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Dental Terms Challenge A-Z Part 1 – How many A-F dental terms do you know?

February 26th, 2021

This blog and the subsequent blogs in this series of challenges are not a comprehensive glossary of dental terms. The challenges are intended to be educational in nature and are offered as an entertaining way to learn some words used in the dental world.

Challenge yourself or battle it out with others to get the best score. Tally the score but reduce it by the number of incorrect answers. You can even run it like a game of Jeopardy. However, you decide to play, have fun!

How many dental terms can you match with the correct definition?


Download the PDF by clicking here: Dental Terms Challenge Part 1 – A-F


1. abscess   2. amalgam   3. arch   4. bicuspid  5. bitewing radiograph   6. bruxism   7. calculus 8. caries/cavities   9. cast   10. composite   11. core buildup   12. coronal   13. crown   14. cusp   15. debridement   16. decay   17. dental prosthesis   18. dentin   19. dressing   20. dry socket


A. Refers to one of the two crescent shaped arrangements of teeth in the human jawbone. The mandibular arch is the one in this facial feature while the maxillary arch is located in the upper part of this facial feature.

B. This is a possible complication after having a tooth removed. Of course, after removing a tooth an empty pocket remains. If the scab covering this pocket is dislodged, the area is exposed to everything including potential infection. To encourage healing and prevent infection, the dentist may have to pack the empty space with a medical gel or dressing. 

C. No, it’s nothing to do with the corona virus! Instead, it refers to the top surface or the crown of teeth.

D. In the dental world, this word refers to the dead, rotted area on a tooth. It also refers to dead tooth structure.

E. This is a type of filling that is not silver in colour. It is made of tooth coloured plastic and a glass mixture. It can be used to repair decayed teeth as well as in cosmetic improvements such as building up a front tooth that has been chipped.

F. Both of these words refer to permanently damaged areas in the hard surface of teeth that develop into tiny openings or holes. They can be caused by a bacterial infection, extensive ingestion of sugary treats and poor oral health practices. If they are not too severe they can be filled.

G. This word can be defined as a pointed end where two curves meet. Can you think of any human teeth that look like that? You’re right. Those teeth that are sharp in appearance, resemble canine teeth and are often referred to as fangs can be described in this way. They are known as cuspid teeth. We humans have four cuspids. 

H. No, it’s not what we eat with turkey, nor does it refer to the act of putting on clothes! Dressing in the dental profession refers to the bandages, gauze or other materials used to cover an open wound in the mouth to prevent infection and bleeding.

I. This word has numerous synonyms including a blend, mixture or a compound. And, any of these could be used to describe the mixture of different metals used by dentists for over 150 years. In mixing metals like silver, tin, copper and mercury dentists create a putty-like substance. This substance can then be used to ‘fill in’ a hole in a tooth.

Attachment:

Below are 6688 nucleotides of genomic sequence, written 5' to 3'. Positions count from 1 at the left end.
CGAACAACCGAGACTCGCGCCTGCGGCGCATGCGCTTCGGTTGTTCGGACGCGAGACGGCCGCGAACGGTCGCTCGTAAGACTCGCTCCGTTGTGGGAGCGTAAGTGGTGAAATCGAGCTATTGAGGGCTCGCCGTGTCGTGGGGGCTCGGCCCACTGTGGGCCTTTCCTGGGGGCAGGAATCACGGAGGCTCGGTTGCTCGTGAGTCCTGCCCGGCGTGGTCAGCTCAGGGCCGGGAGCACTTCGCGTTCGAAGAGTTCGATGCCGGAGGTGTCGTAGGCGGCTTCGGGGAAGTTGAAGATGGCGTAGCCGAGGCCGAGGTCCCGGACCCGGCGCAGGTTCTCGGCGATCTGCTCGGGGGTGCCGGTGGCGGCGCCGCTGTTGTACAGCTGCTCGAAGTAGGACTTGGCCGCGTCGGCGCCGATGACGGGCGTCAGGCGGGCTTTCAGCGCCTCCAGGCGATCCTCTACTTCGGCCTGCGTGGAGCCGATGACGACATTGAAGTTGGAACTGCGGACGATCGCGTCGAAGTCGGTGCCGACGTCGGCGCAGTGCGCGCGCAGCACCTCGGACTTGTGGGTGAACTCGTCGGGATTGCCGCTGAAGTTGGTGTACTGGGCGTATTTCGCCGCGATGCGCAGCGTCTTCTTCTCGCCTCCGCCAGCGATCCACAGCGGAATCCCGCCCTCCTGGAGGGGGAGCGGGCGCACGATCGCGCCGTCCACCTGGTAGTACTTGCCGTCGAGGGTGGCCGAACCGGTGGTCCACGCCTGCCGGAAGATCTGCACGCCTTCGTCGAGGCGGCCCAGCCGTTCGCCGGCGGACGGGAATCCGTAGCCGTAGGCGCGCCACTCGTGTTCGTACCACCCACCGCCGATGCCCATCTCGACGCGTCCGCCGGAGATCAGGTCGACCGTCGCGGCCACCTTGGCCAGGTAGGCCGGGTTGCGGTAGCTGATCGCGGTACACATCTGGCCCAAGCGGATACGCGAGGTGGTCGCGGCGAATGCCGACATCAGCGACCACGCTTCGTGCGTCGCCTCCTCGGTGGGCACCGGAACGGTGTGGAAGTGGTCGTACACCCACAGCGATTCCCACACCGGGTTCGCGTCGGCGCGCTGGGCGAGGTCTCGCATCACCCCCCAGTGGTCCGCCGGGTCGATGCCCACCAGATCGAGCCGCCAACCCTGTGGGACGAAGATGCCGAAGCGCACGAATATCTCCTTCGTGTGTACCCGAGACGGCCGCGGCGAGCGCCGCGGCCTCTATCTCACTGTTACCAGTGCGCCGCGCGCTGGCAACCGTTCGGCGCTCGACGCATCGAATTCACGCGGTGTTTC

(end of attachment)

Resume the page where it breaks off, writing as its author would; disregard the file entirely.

J. No really. This has nothing to do with taking a bride away from her groom! Instead, it refers to the removal of calculus or plaque buildup on teeth.

K. This refers to an artificial device designed to correct dental defects such as missing teeth, or missing parts of teeth. It can also refer to an artificial devise used to replace missing soft or hard structures of the jaw and palate.

L. This is a fancy way to describe the rubbing or grinding of teeth. Did you know? Most people are not aware they grind their teeth as it usually happens when they are fast asleep. 

M. Not to be confused with a core workout! When a tooth requires a crown and there is insufficient material to build it, an additional section is made using artificial materials. This word refers to this additional section. 

N. This is the x-ray taken of the crowns of molar and premolar teeth, and the height of the bone between the teeth. In this x-ray, the film is encased in cardboard folded into a wing-like shape. Placed between the upper and lower pre-molars and molars, the patient must bite down on it while the x-ray is taken.

O. A tooth has four layers. The first layer is called the enamel. The second layer is a hard, dense material that is harder than bone. And this word is the name of that second layer.

P. An infection resulting in the collection of pus under pressure.

Q. No, it doesn’t cap the head of a person of royalty. It does, however, cap a tooth! It is cemented on and covers the tooth to improve its appearance, strength and usability. 

R. Yes, it’s a branch of mathematics but, in the dental world it’s something else. It is the hardened dental plaque that builds up on teeth over time. It is also known as tartar. Hint: The word begins with the letter ‘c.’

S. The type of tooth with two cuspids or points. They are also known as premolars as they are located between the cuspids or canines and molars.

T. A dental impression made of a full set of teeth. Impressions can be made to help make dentures and/or to develop a treatment plan to repair damages from congenital defects or accidents. 


1.  P       2.  I       3.  A       4.  S       5.  N     6.  L      7.  R      8.  F      9.  T     10.  E      

11.  M    12.  C    13.  Q    14.  G    15.  J    16.  D    17.  K    18.  O    19.  H    20.  B




Aspen Dental,

Absolute Dental,

Cambridge English Dictionary, 

Dentist Directory Canada, 

Merriam Webster Dictionary,

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